Reverse insulin resistance with steak and eggs

Every new study on the benefits of the Mediterranean diet serves up yet another death blow to the low-fat diet advocates. But today, I’d like to tackle some similarly persistent nutrition myths — and how they’re contributing to the diabetes epidemic that’s already raging in this country.4

A recent study published in the journal Nutrition looked at the effects of choline and betaine consumption on insulin resistance in men and women. (Choline is a critical nutrient usually grouped with the B-vitamins — it’s the biological precursor to betaine.)

Researchers looked at data from more than 2,300 adults. And they found that subjects with the lowest intakes of choline and betaine suffered the highest levels of insulin resistance. But on the flip side, subjects with the highest intakes had the lowest levels of insulin resistance — a positive trend that held especially true for women.

As you may recall, insulin resistance is a key feature of metabolic syndrome, and eventually, type-2 diabetes. So it may not surprise you to learn that that this country has a bit of a choline problem. In fact, data shows as much as 90 percent of the adult population simply isn’t getting enough.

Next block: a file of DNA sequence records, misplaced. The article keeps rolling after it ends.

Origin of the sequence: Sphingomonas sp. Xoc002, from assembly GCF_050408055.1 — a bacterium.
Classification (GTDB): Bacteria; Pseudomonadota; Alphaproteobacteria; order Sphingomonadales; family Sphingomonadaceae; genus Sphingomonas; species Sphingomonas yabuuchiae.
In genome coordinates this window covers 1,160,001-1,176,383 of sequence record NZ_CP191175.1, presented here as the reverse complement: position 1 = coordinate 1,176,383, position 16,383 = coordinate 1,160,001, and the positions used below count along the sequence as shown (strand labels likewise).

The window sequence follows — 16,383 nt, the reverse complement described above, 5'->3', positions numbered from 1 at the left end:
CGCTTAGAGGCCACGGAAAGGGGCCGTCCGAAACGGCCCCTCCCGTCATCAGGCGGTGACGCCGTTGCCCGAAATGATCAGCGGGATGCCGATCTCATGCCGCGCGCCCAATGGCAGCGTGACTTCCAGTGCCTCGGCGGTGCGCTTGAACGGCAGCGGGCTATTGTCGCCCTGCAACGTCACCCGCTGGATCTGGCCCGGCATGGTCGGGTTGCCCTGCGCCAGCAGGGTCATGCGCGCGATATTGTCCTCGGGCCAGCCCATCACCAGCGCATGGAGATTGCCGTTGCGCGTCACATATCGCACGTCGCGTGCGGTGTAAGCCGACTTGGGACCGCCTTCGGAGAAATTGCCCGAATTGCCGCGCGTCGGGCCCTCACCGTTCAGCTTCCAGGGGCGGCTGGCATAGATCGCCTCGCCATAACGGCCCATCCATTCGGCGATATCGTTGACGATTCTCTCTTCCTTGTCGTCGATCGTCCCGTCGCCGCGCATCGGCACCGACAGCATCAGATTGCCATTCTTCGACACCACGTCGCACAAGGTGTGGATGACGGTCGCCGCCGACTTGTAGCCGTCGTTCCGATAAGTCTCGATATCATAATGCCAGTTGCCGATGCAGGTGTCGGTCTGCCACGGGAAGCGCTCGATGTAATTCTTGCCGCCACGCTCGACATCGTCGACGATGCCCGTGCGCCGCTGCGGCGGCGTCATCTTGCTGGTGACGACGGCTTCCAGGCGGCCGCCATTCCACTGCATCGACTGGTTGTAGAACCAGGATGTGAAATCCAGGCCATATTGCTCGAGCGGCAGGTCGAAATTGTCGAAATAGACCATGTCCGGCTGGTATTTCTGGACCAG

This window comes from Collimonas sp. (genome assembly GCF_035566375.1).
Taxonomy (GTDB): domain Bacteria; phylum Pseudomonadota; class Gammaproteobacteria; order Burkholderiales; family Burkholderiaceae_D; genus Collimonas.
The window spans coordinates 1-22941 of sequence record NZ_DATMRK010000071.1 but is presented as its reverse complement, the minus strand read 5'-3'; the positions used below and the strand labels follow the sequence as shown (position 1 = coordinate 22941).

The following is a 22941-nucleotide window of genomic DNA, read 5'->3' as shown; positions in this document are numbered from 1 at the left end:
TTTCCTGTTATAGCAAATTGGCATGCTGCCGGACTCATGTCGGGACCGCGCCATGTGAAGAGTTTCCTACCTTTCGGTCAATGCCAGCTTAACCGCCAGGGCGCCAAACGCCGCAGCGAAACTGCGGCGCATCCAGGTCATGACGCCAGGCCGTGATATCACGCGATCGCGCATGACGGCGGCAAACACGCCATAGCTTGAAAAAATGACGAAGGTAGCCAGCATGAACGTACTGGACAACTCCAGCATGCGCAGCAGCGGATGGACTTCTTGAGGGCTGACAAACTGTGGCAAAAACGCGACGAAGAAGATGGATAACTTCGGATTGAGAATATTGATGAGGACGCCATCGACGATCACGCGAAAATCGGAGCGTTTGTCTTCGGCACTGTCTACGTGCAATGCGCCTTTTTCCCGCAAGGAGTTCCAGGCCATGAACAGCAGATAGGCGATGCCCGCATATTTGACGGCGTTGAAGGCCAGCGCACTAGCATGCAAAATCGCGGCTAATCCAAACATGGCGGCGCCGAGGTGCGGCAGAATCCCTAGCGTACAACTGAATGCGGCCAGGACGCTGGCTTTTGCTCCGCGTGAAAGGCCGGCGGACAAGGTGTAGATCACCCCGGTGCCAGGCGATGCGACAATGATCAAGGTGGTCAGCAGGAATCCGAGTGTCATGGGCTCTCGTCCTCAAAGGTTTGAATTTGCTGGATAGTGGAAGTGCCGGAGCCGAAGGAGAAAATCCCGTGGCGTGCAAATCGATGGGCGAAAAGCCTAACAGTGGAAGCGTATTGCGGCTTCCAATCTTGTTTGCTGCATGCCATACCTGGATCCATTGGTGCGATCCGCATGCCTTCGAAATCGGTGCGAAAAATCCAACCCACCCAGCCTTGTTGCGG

Which brings us to the million dollar question: What are the best dietary sources of choline?

Well I’m glad you asked.

That honor goes to beef, liver, egg yolks, and dairy — just to name a few star players. And not surprisingly, this list is comprised of foods that diabetics are routinely urged to avoid. But not by me.

I’ll never steer you away from a sizzling steak or cheesy omelet. And that goes double if you’re struggling with insulin resistance.